The IFIM was developed in the late 1970's (Bovee and Milhous, 1978) and has continually been refined amid constructive criticism (Orth, 1987; Nestler et al., 1989). The methodology is based on habitat quality, as dictated by stream hydraulics, and the relationship between incremental changes in water flow as it affects available habitat (area that is suitable for a particular organism). Available habitat is based on the quality of microhabitat variables (water velocity, water depth, substrate and cover) and macrohabitat variables (water temperature, dissolved oxygen, and other water quality variables), depending on an individual organism's preference for these variables. The methodology can be used to determine available habitat for fish and wildlife, as well as determine suitability for recreational uses such as canoeing.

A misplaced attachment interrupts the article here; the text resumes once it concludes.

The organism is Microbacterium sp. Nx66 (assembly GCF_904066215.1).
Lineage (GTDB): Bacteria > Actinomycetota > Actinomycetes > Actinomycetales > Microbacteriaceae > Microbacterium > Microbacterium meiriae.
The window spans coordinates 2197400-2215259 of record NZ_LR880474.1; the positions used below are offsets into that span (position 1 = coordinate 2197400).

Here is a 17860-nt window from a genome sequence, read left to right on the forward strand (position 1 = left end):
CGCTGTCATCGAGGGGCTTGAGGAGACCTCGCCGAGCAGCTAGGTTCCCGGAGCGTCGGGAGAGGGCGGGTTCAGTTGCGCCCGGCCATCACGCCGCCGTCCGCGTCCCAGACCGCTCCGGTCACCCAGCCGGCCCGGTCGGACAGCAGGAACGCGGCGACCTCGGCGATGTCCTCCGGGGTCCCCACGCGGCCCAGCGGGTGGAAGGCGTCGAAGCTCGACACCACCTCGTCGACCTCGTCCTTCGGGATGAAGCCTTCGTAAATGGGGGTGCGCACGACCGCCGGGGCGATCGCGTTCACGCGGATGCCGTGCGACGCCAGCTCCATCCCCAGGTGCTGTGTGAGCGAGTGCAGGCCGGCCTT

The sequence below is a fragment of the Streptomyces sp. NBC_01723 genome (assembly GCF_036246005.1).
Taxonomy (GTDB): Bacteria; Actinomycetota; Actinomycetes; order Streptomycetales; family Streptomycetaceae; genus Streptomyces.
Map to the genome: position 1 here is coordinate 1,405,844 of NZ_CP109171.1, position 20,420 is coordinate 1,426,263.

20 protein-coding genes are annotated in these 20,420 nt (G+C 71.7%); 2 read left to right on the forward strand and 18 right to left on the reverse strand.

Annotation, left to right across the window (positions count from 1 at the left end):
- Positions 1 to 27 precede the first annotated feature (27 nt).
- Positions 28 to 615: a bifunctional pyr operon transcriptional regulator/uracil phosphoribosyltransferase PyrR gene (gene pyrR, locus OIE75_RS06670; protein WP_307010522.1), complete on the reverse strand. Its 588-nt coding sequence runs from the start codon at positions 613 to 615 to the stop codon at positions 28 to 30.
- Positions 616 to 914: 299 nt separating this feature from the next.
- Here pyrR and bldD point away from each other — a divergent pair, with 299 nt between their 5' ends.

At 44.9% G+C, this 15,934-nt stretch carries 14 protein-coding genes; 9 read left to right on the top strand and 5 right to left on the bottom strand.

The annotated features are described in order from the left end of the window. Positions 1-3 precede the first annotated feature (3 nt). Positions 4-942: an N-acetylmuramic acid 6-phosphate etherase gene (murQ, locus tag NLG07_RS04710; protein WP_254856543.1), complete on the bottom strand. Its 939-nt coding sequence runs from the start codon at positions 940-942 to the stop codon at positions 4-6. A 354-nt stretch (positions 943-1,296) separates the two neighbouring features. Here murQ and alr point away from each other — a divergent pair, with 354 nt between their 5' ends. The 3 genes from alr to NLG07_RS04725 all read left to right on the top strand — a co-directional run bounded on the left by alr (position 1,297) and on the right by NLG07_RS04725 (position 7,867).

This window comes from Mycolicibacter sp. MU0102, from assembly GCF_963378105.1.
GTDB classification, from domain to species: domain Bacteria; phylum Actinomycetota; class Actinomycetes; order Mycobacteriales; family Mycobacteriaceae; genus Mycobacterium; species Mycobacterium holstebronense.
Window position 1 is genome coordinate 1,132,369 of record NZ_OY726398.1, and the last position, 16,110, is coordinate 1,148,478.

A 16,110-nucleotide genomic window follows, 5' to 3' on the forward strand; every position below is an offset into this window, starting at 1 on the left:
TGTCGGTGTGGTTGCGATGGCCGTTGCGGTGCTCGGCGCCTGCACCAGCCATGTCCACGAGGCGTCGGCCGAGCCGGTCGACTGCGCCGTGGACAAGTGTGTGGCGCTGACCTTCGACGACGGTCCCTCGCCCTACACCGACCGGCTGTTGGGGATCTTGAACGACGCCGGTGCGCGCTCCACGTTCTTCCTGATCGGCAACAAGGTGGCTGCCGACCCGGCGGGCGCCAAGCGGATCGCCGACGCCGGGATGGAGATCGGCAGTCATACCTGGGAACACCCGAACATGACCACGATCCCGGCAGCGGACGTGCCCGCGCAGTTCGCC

Annear and Conder (1984) contend that the ideal instream flow determination method should have the following attributes: 1) it should be based on biological data, 2) provide defensible results, and 3) provide for trade-offs in negotiation. The IFIM process incorporates all three attributes by using biological as well as physical data, while also providing the opportunity for intelligent interpretation of the data. Cavendish and Duncan (1986) also felt that the IFIM technique was the preferable approach because it is a good negotiating tool which allows for compromises based on alternate flow evaluations and the perceived trade-offs between flow volume (= cost) and habitat suitability. Because of these attributes, IFIM appears to be the preferable approach for resolving complex/controversial instream flow issues.